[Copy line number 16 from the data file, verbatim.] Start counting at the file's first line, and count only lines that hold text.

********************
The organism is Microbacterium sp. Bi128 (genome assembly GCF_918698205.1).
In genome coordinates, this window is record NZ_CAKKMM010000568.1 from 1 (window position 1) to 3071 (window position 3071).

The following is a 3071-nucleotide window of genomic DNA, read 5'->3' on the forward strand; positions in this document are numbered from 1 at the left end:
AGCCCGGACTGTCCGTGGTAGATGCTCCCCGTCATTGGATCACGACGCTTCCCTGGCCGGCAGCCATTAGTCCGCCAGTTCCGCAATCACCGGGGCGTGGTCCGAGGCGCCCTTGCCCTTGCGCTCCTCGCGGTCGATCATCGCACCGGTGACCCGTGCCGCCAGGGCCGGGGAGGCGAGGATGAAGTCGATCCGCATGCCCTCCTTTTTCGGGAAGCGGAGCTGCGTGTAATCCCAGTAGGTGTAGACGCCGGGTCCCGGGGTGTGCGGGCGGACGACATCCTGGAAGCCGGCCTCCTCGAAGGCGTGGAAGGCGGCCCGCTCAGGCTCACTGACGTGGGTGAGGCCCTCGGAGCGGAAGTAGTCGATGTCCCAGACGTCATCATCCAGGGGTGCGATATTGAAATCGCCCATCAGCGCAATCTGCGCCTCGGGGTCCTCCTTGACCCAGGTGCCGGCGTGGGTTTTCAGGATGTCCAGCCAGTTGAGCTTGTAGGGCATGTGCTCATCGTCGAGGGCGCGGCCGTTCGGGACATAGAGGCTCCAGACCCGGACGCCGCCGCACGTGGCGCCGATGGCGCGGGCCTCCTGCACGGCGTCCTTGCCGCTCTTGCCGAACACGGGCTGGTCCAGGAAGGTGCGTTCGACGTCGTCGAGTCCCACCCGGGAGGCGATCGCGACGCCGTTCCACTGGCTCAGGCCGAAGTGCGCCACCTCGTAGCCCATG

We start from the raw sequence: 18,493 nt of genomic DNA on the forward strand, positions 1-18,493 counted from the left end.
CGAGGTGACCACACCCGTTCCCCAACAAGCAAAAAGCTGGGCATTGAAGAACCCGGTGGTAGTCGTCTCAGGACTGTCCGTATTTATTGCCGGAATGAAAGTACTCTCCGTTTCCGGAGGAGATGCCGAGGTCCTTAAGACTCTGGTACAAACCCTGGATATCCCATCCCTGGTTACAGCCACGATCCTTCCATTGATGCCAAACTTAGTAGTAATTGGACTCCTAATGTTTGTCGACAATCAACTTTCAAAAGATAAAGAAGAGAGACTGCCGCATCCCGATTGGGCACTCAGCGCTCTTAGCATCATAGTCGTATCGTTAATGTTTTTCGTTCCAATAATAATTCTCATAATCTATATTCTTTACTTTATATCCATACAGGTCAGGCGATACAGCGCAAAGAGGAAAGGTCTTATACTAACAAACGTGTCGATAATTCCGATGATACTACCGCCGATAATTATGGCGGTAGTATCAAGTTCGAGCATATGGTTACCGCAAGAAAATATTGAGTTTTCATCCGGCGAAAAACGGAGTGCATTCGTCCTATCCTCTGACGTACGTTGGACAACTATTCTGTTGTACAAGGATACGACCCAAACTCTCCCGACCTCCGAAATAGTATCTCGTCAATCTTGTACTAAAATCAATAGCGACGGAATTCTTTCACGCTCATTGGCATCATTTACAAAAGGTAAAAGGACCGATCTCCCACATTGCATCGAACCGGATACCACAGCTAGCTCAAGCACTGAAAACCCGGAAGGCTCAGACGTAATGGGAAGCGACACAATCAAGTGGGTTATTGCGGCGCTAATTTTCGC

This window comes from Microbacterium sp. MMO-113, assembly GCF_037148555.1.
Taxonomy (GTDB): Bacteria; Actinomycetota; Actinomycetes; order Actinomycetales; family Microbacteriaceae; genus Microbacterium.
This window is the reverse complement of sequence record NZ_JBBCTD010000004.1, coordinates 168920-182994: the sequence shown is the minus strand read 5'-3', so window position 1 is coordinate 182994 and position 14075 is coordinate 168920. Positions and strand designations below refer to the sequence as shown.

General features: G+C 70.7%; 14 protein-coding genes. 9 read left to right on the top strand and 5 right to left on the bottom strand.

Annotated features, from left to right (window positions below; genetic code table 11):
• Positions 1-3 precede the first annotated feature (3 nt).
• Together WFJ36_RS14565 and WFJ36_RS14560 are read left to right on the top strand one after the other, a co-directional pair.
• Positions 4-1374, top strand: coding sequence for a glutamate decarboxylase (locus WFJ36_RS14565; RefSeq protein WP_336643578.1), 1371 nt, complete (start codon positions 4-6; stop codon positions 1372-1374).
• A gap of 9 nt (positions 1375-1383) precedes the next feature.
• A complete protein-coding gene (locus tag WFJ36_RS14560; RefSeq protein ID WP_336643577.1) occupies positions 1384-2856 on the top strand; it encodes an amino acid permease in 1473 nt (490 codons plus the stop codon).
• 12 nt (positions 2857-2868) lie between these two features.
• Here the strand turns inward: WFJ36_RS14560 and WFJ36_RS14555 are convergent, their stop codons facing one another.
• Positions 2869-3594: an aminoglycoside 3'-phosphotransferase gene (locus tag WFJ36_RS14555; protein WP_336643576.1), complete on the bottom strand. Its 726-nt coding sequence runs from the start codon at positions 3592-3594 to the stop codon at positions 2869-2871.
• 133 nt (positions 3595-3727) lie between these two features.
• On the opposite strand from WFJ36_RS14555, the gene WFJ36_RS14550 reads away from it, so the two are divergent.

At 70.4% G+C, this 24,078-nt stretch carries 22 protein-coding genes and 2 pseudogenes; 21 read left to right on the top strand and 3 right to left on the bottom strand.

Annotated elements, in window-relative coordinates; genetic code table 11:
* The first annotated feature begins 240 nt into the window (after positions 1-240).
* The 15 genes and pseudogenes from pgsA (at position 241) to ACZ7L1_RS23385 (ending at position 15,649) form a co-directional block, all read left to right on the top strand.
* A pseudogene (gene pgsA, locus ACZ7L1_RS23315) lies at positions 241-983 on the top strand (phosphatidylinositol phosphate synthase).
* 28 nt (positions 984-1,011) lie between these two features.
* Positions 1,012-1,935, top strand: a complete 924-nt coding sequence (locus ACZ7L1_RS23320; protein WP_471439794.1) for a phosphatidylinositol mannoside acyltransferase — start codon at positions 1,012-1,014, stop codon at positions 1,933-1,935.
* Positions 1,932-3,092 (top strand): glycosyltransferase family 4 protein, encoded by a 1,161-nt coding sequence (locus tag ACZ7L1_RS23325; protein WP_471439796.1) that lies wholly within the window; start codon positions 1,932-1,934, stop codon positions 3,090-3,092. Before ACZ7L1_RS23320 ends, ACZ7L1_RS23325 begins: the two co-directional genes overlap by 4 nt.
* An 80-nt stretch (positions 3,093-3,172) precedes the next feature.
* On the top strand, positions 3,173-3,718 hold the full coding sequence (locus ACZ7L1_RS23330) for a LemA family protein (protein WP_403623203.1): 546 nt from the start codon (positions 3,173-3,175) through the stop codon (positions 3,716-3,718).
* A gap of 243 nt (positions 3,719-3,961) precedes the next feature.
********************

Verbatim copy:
• A complete protein-coding gene (locus tag WFJ36_RS14560; RefSeq protein ID WP_336643577.1) occupies positions 1384-2856 on the top strand; it encodes an amino acid permease in 1473 nt (490 codons plus the stop codon).